When approaching Innsbruck (ICAO: LOWI) from the east, you intercept a localizer (111.10) which also provides glide slope indication. I believe this should be used just for guidance and not for A/P controlled descent.
Making the western approach, you intercept another localizer (109.70) that guides you in the right direction before making the final circling procedures towards the runway. However, this one has no glide slope guidance, and you have to manually compare the current altitude and DME values to the ones in the profile given in the charts (excerpt below) and correct the descent accordingly.
I'm wondering why this is. The descent in the western approach is by no means easier than when coming from the east, see images below.
The approaches differ somewhat in that the eastern localizer gives guidance all the way to runway 26, albeit offset by 5 degrees, but the western localizer is placed far from the airport and is used to get to the start of the circling procedures to either runway.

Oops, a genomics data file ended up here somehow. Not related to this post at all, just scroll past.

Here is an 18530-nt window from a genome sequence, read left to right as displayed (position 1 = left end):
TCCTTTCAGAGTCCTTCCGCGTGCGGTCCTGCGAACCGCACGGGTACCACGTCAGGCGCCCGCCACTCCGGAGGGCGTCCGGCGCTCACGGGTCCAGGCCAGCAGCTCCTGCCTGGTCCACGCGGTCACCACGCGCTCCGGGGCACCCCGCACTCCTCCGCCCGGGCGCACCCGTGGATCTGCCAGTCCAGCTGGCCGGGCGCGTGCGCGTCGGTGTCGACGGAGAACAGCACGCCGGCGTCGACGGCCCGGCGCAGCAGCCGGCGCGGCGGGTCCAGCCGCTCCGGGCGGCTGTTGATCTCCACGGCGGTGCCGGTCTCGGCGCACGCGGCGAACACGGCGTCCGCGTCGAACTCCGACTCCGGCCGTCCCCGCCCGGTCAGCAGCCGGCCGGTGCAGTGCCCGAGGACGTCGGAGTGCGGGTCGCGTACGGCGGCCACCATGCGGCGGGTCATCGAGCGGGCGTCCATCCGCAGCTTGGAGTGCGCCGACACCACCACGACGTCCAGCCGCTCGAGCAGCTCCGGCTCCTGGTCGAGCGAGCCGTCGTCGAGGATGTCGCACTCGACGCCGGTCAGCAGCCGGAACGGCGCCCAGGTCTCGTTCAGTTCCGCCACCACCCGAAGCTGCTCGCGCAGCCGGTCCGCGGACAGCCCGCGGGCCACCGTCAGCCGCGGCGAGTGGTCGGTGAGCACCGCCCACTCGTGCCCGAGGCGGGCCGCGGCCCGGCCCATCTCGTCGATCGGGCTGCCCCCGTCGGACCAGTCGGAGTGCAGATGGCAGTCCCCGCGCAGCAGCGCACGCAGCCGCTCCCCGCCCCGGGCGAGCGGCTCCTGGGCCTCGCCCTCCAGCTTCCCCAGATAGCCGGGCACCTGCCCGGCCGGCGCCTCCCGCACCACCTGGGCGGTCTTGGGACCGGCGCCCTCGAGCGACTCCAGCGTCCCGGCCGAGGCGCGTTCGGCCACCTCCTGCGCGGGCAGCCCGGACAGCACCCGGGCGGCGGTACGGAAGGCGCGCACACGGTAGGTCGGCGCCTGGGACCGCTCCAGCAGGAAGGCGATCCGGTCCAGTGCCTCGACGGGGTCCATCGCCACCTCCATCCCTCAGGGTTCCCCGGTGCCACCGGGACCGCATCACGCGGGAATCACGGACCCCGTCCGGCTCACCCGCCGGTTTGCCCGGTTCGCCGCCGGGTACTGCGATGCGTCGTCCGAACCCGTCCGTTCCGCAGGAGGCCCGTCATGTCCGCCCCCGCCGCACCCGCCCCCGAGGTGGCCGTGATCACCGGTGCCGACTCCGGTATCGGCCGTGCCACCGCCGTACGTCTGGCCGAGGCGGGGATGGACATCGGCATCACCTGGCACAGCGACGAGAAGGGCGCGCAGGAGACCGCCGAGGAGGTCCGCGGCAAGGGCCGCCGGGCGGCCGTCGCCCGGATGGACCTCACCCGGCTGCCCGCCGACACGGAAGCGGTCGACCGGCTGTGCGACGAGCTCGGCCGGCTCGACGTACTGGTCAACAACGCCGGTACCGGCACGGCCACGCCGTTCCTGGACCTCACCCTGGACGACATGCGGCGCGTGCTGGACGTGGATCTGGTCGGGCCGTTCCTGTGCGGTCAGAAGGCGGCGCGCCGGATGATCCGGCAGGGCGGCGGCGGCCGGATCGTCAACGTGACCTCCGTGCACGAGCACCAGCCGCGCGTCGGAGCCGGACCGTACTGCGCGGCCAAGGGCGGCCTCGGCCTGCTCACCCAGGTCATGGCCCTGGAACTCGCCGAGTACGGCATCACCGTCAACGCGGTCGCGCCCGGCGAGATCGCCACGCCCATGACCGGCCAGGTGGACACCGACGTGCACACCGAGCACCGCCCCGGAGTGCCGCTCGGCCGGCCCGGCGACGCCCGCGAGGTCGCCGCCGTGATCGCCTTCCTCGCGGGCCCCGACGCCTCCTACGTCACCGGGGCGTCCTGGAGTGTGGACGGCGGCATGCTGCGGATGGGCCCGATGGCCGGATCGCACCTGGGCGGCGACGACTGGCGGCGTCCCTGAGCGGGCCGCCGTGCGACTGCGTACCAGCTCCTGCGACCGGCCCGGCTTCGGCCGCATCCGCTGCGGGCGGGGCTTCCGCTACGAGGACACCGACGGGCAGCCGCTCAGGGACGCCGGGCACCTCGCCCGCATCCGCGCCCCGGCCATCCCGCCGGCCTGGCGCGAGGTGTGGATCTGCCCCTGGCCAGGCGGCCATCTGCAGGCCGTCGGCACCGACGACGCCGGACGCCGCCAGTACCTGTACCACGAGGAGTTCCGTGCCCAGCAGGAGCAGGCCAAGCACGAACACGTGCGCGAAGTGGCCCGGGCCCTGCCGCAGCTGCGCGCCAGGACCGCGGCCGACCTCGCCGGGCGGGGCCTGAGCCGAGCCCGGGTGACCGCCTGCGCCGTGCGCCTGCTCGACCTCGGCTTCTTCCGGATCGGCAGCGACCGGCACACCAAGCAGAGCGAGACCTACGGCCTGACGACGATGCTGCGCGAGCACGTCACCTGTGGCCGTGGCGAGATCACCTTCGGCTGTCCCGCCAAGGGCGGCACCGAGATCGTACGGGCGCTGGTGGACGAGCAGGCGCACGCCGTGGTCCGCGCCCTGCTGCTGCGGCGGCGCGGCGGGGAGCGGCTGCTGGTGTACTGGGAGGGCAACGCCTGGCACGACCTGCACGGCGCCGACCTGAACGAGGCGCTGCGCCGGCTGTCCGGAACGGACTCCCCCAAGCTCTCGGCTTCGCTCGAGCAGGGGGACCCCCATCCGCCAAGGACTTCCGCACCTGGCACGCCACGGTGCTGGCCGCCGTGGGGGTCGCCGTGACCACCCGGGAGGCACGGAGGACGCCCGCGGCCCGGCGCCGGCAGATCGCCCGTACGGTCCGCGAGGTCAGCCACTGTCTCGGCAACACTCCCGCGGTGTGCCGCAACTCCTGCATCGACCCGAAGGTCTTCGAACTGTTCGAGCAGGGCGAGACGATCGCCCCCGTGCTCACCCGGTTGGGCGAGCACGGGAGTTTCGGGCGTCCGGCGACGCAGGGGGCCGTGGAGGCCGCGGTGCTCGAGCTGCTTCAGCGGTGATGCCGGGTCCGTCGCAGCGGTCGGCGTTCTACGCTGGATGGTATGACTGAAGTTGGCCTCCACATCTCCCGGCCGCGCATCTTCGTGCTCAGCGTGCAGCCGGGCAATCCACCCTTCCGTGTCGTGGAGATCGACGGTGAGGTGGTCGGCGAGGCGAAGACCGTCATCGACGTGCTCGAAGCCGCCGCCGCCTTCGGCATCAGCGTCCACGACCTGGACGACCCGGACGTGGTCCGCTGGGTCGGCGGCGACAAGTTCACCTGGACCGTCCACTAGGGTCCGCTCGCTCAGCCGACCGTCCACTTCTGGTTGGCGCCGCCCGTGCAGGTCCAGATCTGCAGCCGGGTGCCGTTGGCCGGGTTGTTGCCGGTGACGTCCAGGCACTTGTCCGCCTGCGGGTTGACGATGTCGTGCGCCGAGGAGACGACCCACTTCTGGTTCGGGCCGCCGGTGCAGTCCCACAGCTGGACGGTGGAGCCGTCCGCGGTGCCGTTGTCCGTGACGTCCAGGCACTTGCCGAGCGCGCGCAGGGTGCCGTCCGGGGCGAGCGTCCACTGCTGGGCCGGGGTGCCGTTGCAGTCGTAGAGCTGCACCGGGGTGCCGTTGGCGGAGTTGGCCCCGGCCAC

Could this be the reason that glide slope guidance is omitted, or are there other reasons not to provide this support in the western approach?
Update: I would like to expand and clarify this question to give it a more general touch. Are there regulations that control the appropriateness of g/s equipment when it comes to the particulars of the terrain or the vicinity to the runway? Are there other properties (geographical or other) that would limit its usability?
Eastern approach profile
Western approach profile